Angel Santiesteban, 25 March 2015 — For the first time in the history of the violations against the Cuban dissidence by the political police of the totalitarian Regime, there are two lines of thought: one subdued and the other more severe.
Those in the opposition who have publicly supported the intention of the governments of the United States and Cuba to reconstruct diplomatic relations have had their rights respected to travel abroad, reunite, publish, etc.
But those who openly oppose the reestablishment of diplomatic relations, unless the Cuban Government respects human rights and frees the political prisoners, have been detained and had their passports take away, like the plastic artist Tania Bruguera, who was visiting the country, so that she now finds herself held hostage, and the activists Antonio Rodiles and Ailer Gonzales.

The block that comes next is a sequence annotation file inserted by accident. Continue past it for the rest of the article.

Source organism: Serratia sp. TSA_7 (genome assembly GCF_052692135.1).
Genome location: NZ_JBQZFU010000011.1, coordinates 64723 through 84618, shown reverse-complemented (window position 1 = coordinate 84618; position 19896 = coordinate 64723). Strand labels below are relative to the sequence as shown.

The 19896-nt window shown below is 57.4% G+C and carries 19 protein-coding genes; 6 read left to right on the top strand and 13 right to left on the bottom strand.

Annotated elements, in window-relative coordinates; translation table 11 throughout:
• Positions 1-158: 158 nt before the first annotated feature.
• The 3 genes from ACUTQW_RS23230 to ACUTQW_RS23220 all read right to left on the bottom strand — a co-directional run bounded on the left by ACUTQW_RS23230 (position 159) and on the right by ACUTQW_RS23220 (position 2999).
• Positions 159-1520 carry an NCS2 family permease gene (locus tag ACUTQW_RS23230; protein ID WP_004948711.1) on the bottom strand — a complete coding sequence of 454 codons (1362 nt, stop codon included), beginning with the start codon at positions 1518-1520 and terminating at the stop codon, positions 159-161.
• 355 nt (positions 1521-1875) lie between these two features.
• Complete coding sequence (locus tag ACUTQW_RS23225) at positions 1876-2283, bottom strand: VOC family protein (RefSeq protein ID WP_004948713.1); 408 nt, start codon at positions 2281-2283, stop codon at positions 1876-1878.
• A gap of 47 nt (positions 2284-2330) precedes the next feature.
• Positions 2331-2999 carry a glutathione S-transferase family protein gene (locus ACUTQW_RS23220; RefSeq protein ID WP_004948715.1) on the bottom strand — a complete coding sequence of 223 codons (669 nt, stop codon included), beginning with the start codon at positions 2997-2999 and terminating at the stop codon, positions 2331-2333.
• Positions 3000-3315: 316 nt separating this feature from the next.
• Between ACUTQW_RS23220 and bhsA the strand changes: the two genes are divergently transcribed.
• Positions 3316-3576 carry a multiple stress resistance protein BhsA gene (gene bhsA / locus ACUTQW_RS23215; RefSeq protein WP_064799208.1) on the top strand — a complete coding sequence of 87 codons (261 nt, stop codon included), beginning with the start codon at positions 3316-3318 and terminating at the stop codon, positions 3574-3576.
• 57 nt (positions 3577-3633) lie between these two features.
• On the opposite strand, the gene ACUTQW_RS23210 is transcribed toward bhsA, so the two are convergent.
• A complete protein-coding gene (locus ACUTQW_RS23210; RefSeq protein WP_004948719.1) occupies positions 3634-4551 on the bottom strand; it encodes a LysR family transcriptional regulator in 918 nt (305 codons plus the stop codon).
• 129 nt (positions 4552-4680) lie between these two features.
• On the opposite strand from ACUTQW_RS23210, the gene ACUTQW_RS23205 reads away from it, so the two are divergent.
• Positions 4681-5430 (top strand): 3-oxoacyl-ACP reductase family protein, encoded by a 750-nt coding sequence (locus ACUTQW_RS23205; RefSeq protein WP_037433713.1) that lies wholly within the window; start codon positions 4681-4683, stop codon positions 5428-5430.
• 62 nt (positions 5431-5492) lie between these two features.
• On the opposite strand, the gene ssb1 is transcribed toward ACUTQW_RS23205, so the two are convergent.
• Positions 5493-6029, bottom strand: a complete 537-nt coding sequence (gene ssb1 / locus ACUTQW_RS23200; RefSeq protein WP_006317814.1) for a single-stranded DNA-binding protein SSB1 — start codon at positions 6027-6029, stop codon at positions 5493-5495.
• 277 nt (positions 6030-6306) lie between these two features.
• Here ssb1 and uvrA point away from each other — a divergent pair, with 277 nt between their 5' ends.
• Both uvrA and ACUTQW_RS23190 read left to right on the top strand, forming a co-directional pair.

The Ladies in White, together with their leader, Berta Soler, and one of the 75 prisoners of the Black Spring, Angel Moya, Antonio Rodiles, Ailer Gonzalez, Claudio Fuentes and Tania Bruguera, among others, were captured, some for several days, and, coincidentally, have all opposed the reestablishment of relations.
It’s painful that this distance exists between both factions, which, when united, have suffered so much abuse from the dictatorship. Some who accept relations keep quiet about the abuses committed toward those who think differently.
In a certain way, they have to recognize that silence converts them into accomplices of the Regime. We can’t forget that in different ways, thinking from parallel paths, is precisely what transforms us in dissidence, because we came fleeing from belonging to that mob that accedes to the call of the Dictator, which sometimes, even in an indirect way, can manipulate us in its favor.
Although we think that others are wrong, we should defend their right to be so. There is no one dissidence that is bland and another that is extreme, only degrees that are necessary and that strive for the same thing.
Unidad de Guardafronteras Prison, Havana. March 2015.
Translated by Regina Anavy